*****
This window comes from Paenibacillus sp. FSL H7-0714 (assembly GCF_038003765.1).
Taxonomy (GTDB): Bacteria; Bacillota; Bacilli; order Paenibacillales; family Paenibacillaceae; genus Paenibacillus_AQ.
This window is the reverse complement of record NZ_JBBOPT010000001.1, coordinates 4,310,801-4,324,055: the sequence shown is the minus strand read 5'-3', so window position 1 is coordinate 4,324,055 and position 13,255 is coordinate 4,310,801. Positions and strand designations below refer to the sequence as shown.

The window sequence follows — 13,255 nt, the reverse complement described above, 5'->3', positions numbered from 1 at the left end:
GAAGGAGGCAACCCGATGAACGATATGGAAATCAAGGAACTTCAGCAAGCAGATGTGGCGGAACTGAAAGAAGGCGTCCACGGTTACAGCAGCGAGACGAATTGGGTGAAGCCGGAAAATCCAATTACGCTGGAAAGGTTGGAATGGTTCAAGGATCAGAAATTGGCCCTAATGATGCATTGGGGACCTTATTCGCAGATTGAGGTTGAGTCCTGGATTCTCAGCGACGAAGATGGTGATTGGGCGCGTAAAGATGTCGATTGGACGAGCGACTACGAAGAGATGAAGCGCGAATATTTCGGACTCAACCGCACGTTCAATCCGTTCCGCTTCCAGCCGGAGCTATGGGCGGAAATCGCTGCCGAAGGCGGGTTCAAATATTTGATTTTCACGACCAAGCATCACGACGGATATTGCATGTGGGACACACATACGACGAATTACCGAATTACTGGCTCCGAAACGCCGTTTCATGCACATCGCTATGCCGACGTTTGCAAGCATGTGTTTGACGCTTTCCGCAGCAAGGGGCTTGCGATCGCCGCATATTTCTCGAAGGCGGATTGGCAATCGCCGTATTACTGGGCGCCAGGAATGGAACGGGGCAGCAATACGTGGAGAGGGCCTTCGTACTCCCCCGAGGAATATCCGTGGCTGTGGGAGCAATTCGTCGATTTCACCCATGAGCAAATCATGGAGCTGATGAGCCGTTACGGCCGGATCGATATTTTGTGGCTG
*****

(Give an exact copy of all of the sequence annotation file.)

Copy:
This window comes from Paenibacillus sp. FSL H7-0714 (assembly GCF_038003765.1).
Taxonomy (GTDB): Bacteria; Bacillota; Bacilli; order Paenibacillales; family Paenibacillaceae; genus Paenibacillus_AQ.
This window is the reverse complement of record NZ_JBBOPT010000001.1, coordinates 4,310,801-4,324,055: the sequence shown is the minus strand read 5'-3', so window position 1 is coordinate 4,324,055 and position 13,255 is coordinate 4,310,801. Positions and strand designations below refer to the sequence as shown.

The window sequence follows — 13,255 nt, the reverse complement described above, 5'->3', positions numbered from 1 at the left end:
GAAGGAGGCAACCCGATGAACGATATGGAAATCAAGGAACTTCAGCAAGCAGATGTGGCGGAACTGAAAGAAGGCGTCCACGGTTACAGCAGCGAGACGAATTGGGTGAAGCCGGAAAATCCAATTACGCTGGAAAGGTTGGAATGGTTCAAGGATCAGAAATTGGCCCTAATGATGCATTGGGGACCTTATTCGCAGATTGAGGTTGAGTCCTGGATTCTCAGCGACGAAGATGGTGATTGGGCGCGTAAAGATGTCGATTGGACGAGCGACTACGAAGAGATGAAGCGCGAATATTTCGGACTCAACCGCACGTTCAATCCGTTCCGCTTCCAGCCGGAGCTATGGGCGGAAATCGCTGCCGAAGGCGGGTTCAAATATTTGATTTTCACGACCAAGCATCACGACGGATATTGCATGTGGGACACACATACGACGAATTACCGAATTACTGGCTCCGAAACGCCGTTTCATGCACATCGCTATGCCGACGTTTGCAAGCATGTGTTTGACGCTTTCCGCAGCAAGGGGCTTGCGATCGCCGCATATTTCTCGAAGGCGGATTGGCAATCGCCGTATTACTGGGCGCCAGGAATGGAACGGGGCAGCAATACGTGGAGAGGGCCTTCGTACTCCCCCGAGGAATATCCGTGGCTGTGGGAGCAATTCGTCGATTTCACCCATGAGCAAATCATGGAGCTGATGAGCCGTTACGGCCGGATCGATATTTTGTGGCTG